While improvisation can often yield surprising results for a scene, your best bet for creating a successful model railroad layout is to plan ahead. This is certainly true for landscapes and buildings, but planning is especially important for trackage. The last thing you want as a modeler is to map out all of your scenery and get ready to glue and then notice you don’t have enough clearance for your tracks or your turnouts won’t fit properly.
To avoid any missteps in your construction, we recommend taking your time in going through the necessary process of model railroad track planning. In this lesson, we teach you how to map out your trackage and complete thorough model railroad track planning before you even begin to configure the scenery in your layout.
Using long paper for model railroad track planning
You can go about your model railroad track planning in a number of different ways, some being more complex than others. Our favorite, and in our minds the easiest, is to use long paper to trace your trackage. To help you figure out the best way to lay out your tracks and finish your model railroad track planning on the workbench, NMRA Master Modeler Gerry Leone walks you through a step-by-step demonstration of the proper technique for tracing trackage onto long paper.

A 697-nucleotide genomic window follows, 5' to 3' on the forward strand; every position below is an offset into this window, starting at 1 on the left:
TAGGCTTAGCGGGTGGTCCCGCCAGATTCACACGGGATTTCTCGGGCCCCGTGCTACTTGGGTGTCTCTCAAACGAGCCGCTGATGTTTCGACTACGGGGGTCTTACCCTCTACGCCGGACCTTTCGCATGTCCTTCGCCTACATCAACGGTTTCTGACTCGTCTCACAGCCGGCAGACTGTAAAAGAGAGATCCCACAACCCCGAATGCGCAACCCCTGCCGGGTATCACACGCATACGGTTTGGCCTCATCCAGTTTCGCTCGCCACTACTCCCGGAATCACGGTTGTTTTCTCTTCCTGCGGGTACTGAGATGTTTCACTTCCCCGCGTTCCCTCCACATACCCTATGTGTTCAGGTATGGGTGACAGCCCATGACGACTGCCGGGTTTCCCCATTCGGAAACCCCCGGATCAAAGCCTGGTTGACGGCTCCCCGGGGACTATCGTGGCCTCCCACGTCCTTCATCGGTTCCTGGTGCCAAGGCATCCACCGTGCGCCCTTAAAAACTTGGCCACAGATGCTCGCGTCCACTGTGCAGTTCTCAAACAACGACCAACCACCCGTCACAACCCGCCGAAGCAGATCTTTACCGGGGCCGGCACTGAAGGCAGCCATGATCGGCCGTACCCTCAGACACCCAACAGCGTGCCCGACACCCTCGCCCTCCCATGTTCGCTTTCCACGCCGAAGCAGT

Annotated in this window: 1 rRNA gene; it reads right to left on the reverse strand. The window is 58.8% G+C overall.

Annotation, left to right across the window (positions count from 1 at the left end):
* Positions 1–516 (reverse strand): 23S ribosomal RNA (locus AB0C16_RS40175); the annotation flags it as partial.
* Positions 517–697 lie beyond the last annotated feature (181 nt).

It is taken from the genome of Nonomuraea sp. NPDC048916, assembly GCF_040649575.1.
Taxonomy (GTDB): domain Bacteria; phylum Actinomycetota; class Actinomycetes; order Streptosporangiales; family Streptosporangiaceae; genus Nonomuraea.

The paper that Gerry suggests utilizing for model railroad track planning is just your run-of-the-mill rolled paper, which can be purchased at a range of stores and commercial outlets. He explains how you can use a pencil and a stretch of this paper to get quick imprints of your existing track, and then shows you how to plan turnouts with a hole punch and a pounce wheel. The spokes of the pounce wheel are typically used for sewing and quilting to cut along the border of fabric, but you’ll learn how this handy tool also makes for a great guide in model railroad track planning. With Gerry’s techniques, you can quickly lay out your trackage and move on to the fun parts!